Without checking, I would guess that chords (or tone arrangements) generally considered dissonant arose from combinations of melodic lines. The composers (or performers) who generated the music decided that a good melodic line trumped a good harmonic sound.
One sees something similar in the common practice period. Moving bass lines (like a walking bass) often "ignore" the surrounding harmony to move melodically to a scale tone. (One can play C-G-A-B-C against a C major chord without causing too much havoc.) Similarly for melodic lines.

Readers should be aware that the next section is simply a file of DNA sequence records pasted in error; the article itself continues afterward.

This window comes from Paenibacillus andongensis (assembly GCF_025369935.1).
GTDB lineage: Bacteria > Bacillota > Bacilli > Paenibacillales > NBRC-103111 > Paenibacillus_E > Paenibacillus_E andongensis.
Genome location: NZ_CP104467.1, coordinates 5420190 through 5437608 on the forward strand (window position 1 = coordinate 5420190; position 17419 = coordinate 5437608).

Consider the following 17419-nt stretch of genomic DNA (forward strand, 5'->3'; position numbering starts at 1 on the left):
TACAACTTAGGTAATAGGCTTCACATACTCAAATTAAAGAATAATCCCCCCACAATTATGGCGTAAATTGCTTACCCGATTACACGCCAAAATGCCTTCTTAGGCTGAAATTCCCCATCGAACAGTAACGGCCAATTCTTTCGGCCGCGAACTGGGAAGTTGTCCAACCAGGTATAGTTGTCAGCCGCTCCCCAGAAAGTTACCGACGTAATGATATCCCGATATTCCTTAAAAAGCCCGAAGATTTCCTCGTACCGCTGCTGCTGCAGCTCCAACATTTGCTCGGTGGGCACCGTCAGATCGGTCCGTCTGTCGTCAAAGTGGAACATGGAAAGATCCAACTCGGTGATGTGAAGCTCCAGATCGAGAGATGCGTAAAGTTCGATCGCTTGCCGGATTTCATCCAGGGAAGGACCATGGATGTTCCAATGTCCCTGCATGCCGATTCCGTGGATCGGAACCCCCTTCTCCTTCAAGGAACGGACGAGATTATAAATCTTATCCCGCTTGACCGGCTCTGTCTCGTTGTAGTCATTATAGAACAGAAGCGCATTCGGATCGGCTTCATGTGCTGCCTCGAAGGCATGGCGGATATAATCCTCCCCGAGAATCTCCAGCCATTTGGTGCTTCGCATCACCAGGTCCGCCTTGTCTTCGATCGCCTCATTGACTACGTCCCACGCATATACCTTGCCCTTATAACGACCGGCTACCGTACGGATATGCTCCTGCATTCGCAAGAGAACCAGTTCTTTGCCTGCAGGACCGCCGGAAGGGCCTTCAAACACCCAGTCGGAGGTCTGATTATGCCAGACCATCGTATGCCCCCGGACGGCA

Dissonance isn't "bad sounding" nor "antii-harmonic"; it merely signals the "desire" (or raises the expectation from previous association) of movement. Dissonance also makes the dissonant note (or note cluster) stand out and can be use to highlight a part (instead of just playing a note louder. It adds a sort of accent that is different from (though can work well with) syncopation, loudness, change of register or instrumentation, etc.